At about this time, three marine fighter squadrons reached Europe. Under Major Cunningham, they were based in France, at Oye and at Le Frêne, where the pilots were rotated in their p140 assignments in order to permit each to fly on three missions as a member of one or another of the Royal Air Force squadrons. Since not enough American planes had been received to organize independent squadrons, such planes as had arrived were loaned to the British and it was not until October 13, 1918, that Marine Day Squadron 9 carried out the first raid in force by a unit of the Northern Bombing Group.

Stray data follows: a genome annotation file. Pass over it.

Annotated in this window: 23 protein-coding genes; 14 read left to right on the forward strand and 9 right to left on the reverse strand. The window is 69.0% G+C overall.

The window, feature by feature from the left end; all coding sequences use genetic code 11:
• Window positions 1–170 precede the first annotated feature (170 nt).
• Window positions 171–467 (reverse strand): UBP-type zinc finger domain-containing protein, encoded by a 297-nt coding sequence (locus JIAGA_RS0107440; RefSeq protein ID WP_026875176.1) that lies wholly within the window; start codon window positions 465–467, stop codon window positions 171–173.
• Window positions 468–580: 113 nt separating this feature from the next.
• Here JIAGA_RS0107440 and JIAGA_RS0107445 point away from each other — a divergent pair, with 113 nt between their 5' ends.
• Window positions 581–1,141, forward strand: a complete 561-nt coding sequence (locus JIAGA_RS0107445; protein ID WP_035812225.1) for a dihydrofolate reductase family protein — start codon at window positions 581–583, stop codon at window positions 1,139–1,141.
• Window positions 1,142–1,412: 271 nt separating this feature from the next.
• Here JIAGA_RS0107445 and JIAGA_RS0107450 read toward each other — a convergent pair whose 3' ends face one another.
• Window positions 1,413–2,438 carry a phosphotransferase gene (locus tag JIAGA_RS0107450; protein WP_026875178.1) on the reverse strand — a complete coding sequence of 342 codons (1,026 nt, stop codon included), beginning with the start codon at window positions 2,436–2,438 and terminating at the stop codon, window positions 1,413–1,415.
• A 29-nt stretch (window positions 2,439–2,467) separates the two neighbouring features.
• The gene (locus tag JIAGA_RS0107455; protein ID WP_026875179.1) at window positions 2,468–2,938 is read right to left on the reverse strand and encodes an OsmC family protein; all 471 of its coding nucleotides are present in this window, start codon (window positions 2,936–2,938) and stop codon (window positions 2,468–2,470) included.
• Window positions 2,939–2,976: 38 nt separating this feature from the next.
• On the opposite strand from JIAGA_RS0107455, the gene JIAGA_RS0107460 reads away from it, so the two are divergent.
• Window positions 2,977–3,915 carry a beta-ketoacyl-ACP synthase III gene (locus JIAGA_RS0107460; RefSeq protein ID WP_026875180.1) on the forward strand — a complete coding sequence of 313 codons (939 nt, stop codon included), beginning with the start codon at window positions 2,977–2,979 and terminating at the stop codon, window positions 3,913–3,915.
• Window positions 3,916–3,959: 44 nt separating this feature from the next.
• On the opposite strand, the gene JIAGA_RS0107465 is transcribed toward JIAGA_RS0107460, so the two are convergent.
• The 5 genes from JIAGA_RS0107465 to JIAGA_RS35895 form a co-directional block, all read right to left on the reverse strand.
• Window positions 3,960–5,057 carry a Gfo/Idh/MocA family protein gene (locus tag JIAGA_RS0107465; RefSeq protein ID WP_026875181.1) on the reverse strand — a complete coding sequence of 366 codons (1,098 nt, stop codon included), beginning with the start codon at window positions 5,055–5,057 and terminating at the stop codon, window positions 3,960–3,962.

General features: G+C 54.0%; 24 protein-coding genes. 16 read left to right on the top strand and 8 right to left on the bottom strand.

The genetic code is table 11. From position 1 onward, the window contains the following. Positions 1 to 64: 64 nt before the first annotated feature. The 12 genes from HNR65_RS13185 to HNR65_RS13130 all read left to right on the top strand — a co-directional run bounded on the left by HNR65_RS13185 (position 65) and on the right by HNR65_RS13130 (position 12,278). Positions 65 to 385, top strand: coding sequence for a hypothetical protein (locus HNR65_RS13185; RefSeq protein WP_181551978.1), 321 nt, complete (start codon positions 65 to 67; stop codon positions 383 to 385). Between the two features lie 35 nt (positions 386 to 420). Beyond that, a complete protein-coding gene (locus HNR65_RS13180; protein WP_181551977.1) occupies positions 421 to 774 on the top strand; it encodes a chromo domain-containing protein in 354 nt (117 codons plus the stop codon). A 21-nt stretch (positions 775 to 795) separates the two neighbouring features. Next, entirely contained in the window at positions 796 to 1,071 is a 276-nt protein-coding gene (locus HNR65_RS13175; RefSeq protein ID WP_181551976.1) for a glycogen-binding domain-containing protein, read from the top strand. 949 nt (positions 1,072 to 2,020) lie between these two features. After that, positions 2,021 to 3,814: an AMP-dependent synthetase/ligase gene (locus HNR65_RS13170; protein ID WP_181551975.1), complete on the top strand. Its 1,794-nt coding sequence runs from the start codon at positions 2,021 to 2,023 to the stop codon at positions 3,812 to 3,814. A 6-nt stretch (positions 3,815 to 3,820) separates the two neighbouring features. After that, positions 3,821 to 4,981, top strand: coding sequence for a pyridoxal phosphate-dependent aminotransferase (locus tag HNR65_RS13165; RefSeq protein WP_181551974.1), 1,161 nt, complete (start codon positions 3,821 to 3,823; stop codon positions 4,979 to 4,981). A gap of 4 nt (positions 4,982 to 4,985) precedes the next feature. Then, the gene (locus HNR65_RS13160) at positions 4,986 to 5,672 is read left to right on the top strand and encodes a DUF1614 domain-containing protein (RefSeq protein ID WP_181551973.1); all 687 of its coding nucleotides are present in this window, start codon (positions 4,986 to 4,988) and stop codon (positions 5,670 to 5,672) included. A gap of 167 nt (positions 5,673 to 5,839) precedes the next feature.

During that same month Captain Hanrahan had three Capronis, four DH‑9, and seven DH‑4 planes actually flying, with some 200 other planes of various types in process of assembly and test. At the outset the Northern Bombing Group had been placed under the operational direction of the British admiral at Dover, who selected the group's targets. Presently, however, as evidence that the enemy was weakening began to pile up, it was decided that the bombers might be used to greater advantage if they were attached to the 5th Group, Royal Air Force. When this had been agreed to by all the High Commands, the group found itself raiding over canals, railroads, supply dumps, and airfields, completing eight of these raids into Belgium during the month. Other American naval pilots flew with French and British land squadrons over Steenbrugge, Eecloo, Ghent, Deynze, and Lokeren, besides destroying the munition work at Bruges, blowing up a lock gate at Zeebrugge, and bombing several enemy destroyers away from their berths alongside various docks. Now and then, when they were operating independently, members of the group got a little combat experience in brushes with the enemy. Through a series of such brushes, in which he shot down at least five planes and balloons, Lieutenant Ingalls of the original Yale Unit qualified as the Navy's only ace in World War I.a